While it is sometimes used as a playful way to flirt on Facebook when a user develops an interest in another's picture or the information that he or she provides, it is most often used as a joke amongst mutual friends, since those who are already acquainted with each other have more efficient ways, such as Facebook's internal private messaging system, to make contact. While the creators of Facebook maintain that there is no actual intended purpose for implementing the "poking" option, it is often used simply to gain the attention of the person who is poked. The "poke" feature simply sends the text, "You have been poked," and provides an option to poke back. Facebook also allows users to send private messages and “pokes” to other users.
A user who creates a party listing can also invite friends from other schools. Groups made by a user are limited to membership within the user's school; however, some advertisers can create groups that have membership from all campuses. Like the groups feature, the party listing has also been used for jokes, although fraternities often announce parties through this. Facebook also includes a feature that allows users to list parties, invite users and receive RSVPs.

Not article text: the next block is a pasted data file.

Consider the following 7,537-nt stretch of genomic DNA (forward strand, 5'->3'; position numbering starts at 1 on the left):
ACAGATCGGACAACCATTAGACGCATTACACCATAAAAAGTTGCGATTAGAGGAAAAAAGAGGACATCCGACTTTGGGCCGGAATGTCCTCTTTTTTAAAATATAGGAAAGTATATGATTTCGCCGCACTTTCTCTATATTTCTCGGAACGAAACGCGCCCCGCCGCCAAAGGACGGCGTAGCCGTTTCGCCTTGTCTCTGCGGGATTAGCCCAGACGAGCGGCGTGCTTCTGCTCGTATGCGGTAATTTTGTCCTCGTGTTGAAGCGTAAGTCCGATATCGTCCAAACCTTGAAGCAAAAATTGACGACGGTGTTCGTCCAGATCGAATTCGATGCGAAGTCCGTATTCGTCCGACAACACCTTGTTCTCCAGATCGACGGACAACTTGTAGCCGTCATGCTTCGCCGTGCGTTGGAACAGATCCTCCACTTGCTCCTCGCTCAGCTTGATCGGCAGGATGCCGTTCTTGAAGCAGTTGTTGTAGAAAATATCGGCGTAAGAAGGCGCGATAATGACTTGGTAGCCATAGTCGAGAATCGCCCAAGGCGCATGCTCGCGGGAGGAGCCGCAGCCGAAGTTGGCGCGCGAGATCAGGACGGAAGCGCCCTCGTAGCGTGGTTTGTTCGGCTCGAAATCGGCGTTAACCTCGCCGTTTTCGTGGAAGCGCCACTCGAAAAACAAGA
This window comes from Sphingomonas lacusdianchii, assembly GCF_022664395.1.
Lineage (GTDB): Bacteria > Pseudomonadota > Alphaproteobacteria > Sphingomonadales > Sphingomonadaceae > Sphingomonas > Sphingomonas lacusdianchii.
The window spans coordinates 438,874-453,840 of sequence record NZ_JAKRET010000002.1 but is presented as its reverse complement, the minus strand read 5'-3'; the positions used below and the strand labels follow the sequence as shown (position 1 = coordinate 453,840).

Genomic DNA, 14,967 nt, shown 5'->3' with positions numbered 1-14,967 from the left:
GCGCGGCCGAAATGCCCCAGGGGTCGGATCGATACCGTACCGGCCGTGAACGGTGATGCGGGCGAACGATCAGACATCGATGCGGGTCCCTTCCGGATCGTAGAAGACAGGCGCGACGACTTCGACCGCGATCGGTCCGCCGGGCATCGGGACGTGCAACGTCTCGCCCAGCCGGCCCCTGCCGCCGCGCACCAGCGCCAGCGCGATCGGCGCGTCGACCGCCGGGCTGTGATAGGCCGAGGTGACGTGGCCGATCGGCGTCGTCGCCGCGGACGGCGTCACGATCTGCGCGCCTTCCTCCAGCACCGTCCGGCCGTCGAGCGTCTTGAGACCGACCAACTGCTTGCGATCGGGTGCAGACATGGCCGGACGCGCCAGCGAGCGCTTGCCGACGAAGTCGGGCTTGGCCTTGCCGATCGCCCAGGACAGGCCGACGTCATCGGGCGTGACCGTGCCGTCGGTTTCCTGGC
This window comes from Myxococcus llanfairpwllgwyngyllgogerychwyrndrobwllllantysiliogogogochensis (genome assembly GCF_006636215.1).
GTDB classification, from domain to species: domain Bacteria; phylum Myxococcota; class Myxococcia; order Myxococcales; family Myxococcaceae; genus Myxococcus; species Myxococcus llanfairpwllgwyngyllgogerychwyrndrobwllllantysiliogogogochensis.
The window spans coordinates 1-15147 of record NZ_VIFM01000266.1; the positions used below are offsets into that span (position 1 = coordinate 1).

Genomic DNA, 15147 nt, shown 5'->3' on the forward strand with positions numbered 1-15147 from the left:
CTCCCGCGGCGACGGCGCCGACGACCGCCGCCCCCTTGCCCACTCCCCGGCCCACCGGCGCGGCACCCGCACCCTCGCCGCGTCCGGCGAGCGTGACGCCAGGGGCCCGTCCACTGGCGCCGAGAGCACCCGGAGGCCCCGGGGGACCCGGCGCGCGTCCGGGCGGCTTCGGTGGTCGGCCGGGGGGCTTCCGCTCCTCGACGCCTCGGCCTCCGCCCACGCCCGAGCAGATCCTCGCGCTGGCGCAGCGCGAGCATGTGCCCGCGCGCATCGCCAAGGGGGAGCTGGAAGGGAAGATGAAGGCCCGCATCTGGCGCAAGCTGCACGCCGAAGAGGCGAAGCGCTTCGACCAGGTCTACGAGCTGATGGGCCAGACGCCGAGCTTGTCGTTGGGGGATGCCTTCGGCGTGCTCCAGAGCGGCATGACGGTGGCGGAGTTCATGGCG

These groups range from online mirrors of real campus organizations, such as fraternities and sororities, sports, and recognized clubs, to common interest groups (such as people from the same area code or people who attended a public school), to joke groups. Members may also create and join groups. These individuals' Facebook pictures are also shown on the page according to the first point in time that the user has indicated he or she knew the friend. For each year, the timeline presents the people that the user had social contact with, through courses, clubs, residences, etc, and also groups them according to information that the user specifies, such as different courses or clubs.
The "Social Timeline" feature uses the information provided through friend details to construct a complete social timeline for the user. Until they are confirmed, these details are visible only to the user who submits them; once confirmed, they are visible to anyone who views either user's friend list. Users are given the option of confirming or editing friend details about them submitted by other users. Most of these options are customizable; for example, a user who knows a particular friend through an organization can also specify what the name of the organization was and the time period that they knew each other through that group.